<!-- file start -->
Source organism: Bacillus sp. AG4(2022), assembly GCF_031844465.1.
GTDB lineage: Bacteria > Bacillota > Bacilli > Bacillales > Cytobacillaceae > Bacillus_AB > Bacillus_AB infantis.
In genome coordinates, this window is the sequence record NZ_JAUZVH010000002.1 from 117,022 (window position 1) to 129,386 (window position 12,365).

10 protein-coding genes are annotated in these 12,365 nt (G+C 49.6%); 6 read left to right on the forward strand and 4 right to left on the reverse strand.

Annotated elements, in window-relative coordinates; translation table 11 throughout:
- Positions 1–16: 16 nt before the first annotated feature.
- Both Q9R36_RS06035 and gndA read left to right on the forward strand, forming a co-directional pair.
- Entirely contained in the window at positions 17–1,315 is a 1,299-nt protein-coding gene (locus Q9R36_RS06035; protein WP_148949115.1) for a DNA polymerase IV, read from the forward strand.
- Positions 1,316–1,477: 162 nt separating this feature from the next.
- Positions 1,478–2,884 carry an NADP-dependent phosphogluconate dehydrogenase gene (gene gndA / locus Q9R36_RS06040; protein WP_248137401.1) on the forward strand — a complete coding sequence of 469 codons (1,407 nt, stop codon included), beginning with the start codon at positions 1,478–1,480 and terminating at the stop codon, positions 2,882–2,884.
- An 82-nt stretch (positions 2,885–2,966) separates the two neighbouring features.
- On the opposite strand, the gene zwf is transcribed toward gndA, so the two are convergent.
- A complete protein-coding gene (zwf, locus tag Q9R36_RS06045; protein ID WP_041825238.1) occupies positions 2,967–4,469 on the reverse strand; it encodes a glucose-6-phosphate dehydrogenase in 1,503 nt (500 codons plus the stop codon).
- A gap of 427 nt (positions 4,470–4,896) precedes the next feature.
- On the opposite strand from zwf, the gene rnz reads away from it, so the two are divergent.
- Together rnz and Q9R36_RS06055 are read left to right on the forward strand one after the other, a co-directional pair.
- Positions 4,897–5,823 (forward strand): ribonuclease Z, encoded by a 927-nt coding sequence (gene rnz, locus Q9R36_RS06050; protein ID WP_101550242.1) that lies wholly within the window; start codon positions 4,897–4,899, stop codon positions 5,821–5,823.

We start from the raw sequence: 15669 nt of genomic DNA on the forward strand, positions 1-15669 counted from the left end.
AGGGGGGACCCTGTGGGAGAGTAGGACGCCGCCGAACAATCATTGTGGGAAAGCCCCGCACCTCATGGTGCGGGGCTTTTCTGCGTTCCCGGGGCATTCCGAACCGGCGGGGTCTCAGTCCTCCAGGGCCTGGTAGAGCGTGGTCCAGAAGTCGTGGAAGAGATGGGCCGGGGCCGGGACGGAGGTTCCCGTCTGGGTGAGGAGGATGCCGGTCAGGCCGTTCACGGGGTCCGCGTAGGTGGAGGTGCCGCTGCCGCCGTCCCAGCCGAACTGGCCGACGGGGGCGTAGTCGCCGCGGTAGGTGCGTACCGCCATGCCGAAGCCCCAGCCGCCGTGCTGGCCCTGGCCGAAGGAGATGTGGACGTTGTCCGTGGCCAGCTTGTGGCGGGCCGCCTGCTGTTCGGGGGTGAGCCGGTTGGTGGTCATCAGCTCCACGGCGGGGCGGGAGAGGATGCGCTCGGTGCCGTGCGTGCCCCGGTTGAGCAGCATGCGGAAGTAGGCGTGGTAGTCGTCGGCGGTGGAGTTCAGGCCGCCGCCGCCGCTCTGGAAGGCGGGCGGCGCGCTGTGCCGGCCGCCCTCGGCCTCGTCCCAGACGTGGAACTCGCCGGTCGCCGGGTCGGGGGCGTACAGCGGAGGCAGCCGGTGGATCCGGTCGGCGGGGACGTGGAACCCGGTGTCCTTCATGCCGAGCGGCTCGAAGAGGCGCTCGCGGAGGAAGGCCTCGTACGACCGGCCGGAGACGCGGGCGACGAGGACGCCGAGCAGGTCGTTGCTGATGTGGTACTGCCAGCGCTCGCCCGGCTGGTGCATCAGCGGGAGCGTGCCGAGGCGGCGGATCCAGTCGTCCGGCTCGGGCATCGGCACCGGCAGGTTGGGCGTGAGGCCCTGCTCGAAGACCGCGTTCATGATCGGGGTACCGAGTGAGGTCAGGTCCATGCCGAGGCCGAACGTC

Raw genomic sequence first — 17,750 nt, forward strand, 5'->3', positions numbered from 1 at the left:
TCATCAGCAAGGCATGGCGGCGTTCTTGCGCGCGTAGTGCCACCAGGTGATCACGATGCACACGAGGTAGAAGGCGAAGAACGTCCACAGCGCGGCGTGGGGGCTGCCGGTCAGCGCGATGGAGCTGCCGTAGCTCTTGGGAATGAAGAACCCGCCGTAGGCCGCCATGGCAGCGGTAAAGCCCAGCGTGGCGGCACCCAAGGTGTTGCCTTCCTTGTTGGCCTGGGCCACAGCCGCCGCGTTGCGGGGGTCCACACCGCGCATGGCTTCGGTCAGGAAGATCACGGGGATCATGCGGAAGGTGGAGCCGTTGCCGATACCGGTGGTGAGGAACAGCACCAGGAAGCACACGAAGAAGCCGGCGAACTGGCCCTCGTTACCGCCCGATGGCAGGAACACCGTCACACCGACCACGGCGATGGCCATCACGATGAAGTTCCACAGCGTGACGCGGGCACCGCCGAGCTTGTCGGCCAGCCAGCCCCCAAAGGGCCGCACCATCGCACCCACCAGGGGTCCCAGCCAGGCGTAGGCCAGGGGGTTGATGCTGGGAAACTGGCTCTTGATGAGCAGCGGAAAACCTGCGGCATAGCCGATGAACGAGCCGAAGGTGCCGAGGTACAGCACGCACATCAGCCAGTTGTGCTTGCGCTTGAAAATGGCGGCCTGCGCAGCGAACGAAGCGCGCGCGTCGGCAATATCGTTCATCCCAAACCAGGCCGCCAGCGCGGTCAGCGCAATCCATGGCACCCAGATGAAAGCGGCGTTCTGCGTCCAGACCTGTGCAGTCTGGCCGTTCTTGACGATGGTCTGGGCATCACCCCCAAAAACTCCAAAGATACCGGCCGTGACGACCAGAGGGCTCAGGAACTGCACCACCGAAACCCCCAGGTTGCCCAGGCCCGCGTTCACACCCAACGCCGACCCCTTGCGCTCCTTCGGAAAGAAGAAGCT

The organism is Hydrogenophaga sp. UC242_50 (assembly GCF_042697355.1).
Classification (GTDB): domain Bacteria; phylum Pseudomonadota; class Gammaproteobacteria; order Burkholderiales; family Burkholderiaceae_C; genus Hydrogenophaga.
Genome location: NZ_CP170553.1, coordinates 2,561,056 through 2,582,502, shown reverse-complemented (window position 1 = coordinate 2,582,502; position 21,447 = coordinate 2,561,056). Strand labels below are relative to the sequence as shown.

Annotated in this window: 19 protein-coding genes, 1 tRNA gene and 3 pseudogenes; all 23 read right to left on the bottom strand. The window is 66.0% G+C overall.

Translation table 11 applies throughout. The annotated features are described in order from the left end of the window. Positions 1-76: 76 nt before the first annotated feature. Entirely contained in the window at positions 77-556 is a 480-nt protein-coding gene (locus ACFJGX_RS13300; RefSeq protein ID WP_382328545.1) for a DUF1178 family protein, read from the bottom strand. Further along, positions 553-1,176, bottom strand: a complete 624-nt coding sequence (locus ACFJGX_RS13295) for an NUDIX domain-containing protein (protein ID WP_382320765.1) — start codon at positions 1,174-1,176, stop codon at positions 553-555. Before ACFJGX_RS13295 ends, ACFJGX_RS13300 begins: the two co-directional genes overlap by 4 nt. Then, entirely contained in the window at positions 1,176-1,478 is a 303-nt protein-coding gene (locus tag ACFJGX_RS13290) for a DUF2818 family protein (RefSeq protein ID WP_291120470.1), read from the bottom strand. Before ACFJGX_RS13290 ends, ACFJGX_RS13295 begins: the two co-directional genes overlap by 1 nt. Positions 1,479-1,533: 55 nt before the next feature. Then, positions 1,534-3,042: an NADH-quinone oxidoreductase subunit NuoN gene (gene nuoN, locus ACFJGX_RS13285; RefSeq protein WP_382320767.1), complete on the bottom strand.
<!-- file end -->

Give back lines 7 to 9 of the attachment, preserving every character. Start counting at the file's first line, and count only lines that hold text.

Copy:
- Both Q9R36_RS06035 and gndA read left to right on the forward strand, forming a co-directional pair.
- Entirely contained in the window at positions 17–1,315 is a 1,299-nt protein-coding gene (locus Q9R36_RS06035; protein WP_148949115.1) for a DNA polymerase IV, read from the forward strand.
- Positions 1,316–1,477: 162 nt separating this feature from the next.